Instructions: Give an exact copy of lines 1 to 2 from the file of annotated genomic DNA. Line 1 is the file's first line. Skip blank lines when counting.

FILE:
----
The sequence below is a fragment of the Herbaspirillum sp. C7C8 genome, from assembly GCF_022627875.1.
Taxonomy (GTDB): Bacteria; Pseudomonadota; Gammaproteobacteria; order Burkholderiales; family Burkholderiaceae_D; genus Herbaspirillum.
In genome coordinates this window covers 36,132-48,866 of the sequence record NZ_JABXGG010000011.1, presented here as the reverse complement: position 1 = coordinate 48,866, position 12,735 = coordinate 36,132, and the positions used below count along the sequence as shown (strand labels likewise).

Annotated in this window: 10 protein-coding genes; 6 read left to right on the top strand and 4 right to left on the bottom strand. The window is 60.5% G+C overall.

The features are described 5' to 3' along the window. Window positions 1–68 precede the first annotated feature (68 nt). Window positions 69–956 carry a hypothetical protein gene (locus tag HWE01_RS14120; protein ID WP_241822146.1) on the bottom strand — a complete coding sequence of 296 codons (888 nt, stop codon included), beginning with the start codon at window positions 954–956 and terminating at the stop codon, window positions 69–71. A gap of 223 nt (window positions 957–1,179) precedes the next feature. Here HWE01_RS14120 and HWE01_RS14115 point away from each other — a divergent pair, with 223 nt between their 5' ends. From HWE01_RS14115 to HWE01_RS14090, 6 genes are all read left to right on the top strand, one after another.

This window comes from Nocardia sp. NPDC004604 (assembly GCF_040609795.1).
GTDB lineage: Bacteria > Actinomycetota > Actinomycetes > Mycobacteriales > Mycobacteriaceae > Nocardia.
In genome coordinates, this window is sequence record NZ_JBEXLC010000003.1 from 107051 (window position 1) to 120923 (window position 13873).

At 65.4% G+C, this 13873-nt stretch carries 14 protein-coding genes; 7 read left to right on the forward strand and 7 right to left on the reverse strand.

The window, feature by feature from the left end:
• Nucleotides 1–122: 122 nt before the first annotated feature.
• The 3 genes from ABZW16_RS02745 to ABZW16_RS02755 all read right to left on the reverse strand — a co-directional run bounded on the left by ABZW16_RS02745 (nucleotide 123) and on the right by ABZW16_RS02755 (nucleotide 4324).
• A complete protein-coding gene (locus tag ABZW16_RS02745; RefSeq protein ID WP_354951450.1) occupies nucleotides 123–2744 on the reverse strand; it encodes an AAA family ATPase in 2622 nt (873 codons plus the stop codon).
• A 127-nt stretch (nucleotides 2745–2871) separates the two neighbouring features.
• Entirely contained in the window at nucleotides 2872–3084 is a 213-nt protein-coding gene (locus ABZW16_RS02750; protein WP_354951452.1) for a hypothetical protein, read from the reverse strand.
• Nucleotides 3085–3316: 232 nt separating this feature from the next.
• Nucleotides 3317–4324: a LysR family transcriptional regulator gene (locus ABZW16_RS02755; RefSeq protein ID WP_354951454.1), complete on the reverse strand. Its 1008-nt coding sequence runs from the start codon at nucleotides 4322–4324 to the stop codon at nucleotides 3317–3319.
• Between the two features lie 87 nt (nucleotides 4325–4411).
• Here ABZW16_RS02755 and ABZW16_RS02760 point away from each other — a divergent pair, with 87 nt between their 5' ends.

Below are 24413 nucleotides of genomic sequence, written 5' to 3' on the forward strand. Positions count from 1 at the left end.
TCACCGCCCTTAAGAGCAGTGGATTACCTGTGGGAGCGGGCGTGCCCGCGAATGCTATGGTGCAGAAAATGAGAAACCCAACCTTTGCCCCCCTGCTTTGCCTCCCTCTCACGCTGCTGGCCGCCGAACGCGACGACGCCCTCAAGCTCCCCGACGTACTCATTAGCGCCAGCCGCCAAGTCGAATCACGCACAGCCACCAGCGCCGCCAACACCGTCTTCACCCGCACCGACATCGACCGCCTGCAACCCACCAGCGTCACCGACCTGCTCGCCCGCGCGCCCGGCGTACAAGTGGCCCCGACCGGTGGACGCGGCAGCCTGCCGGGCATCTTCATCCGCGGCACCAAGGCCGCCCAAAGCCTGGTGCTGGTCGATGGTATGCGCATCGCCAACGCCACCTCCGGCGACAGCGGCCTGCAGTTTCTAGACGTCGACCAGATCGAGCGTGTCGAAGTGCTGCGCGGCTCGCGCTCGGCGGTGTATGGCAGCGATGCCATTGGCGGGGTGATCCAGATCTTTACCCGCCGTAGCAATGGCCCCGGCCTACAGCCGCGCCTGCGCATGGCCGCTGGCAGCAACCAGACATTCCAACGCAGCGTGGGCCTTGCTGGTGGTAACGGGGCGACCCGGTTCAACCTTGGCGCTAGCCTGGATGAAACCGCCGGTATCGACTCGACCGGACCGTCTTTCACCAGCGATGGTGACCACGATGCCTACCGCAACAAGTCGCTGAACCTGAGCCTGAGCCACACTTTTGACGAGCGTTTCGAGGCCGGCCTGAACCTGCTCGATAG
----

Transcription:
The sequence below is a fragment of the Herbaspirillum sp. C7C8 genome, from assembly GCF_022627875.1.
Taxonomy (GTDB): Bacteria; Pseudomonadota; Gammaproteobacteria; order Burkholderiales; family Burkholderiaceae_D; genus Herbaspirillum.